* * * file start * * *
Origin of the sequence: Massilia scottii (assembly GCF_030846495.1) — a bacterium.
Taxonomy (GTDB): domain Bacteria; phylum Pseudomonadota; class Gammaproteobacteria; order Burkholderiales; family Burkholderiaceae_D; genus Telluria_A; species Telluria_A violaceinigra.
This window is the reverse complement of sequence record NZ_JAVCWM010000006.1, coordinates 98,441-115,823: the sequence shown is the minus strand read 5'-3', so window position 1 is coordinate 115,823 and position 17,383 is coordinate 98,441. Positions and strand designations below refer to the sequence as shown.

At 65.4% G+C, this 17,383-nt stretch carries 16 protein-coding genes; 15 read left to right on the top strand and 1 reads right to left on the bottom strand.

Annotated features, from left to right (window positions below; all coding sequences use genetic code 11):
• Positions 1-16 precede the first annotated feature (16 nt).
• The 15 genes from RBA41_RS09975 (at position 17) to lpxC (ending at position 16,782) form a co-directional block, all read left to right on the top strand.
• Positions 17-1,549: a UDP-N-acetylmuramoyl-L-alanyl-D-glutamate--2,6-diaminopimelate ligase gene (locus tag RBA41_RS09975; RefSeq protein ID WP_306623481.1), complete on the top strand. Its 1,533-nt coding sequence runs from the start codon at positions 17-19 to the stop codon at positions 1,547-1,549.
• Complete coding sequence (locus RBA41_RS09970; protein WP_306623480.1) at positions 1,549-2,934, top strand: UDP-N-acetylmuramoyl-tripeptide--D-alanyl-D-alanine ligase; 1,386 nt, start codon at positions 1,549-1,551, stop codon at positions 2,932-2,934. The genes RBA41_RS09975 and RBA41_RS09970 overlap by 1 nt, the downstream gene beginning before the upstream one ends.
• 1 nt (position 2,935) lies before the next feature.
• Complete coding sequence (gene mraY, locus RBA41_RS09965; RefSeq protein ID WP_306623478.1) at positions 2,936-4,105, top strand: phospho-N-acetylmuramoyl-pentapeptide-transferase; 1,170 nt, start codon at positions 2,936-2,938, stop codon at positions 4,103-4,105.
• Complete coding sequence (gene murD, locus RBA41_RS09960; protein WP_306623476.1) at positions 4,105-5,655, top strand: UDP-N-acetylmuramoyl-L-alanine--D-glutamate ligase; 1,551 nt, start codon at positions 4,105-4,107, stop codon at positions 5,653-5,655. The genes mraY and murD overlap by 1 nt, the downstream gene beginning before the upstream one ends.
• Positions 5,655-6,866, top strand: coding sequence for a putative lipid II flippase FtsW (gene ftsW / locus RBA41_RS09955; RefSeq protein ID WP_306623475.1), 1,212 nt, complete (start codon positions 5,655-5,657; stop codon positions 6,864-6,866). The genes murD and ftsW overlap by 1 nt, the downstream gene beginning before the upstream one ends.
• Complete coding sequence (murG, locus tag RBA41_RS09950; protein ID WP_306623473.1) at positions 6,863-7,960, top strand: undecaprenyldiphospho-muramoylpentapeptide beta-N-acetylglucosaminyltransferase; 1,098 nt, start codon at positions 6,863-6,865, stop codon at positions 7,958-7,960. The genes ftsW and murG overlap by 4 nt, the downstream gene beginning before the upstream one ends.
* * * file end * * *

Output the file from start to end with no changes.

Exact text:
Origin of the sequence: Massilia scottii (assembly GCF_030846495.1) — a bacterium.
Taxonomy (GTDB): domain Bacteria; phylum Pseudomonadota; class Gammaproteobacteria; order Burkholderiales; family Burkholderiaceae_D; genus Telluria_A; species Telluria_A violaceinigra.
This window is the reverse complement of sequence record NZ_JAVCWM010000006.1, coordinates 98,441-115,823: the sequence shown is the minus strand read 5'-3', so window position 1 is coordinate 115,823 and position 17,383 is coordinate 98,441. Positions and strand designations below refer to the sequence as shown.

At 65.4% G+C, this 17,383-nt stretch carries 16 protein-coding genes; 15 read left to right on the top strand and 1 reads right to left on the bottom strand.

Annotated features, from left to right (window positions below; all coding sequences use genetic code 11):
• Positions 1-16 precede the first annotated feature (16 nt).
• The 15 genes from RBA41_RS09975 (at position 17) to lpxC (ending at position 16,782) form a co-directional block, all read left to right on the top strand.
• Positions 17-1,549: a UDP-N-acetylmuramoyl-L-alanyl-D-glutamate--2,6-diaminopimelate ligase gene (locus tag RBA41_RS09975; RefSeq protein ID WP_306623481.1), complete on the top strand. Its 1,533-nt coding sequence runs from the start codon at positions 17-19 to the stop codon at positions 1,547-1,549.
• Complete coding sequence (locus RBA41_RS09970; protein WP_306623480.1) at positions 1,549-2,934, top strand: UDP-N-acetylmuramoyl-tripeptide--D-alanyl-D-alanine ligase; 1,386 nt, start codon at positions 1,549-1,551, stop codon at positions 2,932-2,934. The genes RBA41_RS09975 and RBA41_RS09970 overlap by 1 nt, the downstream gene beginning before the upstream one ends.
• 1 nt (position 2,935) lies before the next feature.
• Complete coding sequence (gene mraY, locus RBA41_RS09965; RefSeq protein ID WP_306623478.1) at positions 2,936-4,105, top strand: phospho-N-acetylmuramoyl-pentapeptide-transferase; 1,170 nt, start codon at positions 2,936-2,938, stop codon at positions 4,103-4,105.
• Complete coding sequence (gene murD, locus RBA41_RS09960; protein WP_306623476.1) at positions 4,105-5,655, top strand: UDP-N-acetylmuramoyl-L-alanine--D-glutamate ligase; 1,551 nt, start codon at positions 4,105-4,107, stop codon at positions 5,653-5,655. The genes mraY and murD overlap by 1 nt, the downstream gene beginning before the upstream one ends.
• Positions 5,655-6,866, top strand: coding sequence for a putative lipid II flippase FtsW (gene ftsW / locus RBA41_RS09955; RefSeq protein ID WP_306623475.1), 1,212 nt, complete (start codon positions 5,655-5,657; stop codon positions 6,864-6,866). The genes murD and ftsW overlap by 1 nt, the downstream gene beginning before the upstream one ends.
• Complete coding sequence (murG, locus tag RBA41_RS09950; protein ID WP_306623473.1) at positions 6,863-7,960, top strand: undecaprenyldiphospho-muramoylpentapeptide beta-N-acetylglucosaminyltransferase; 1,098 nt, start codon at positions 6,863-6,865, stop codon at positions 7,958-7,960. The genes ftsW and murG overlap by 4 nt, the downstream gene beginning before the upstream one ends.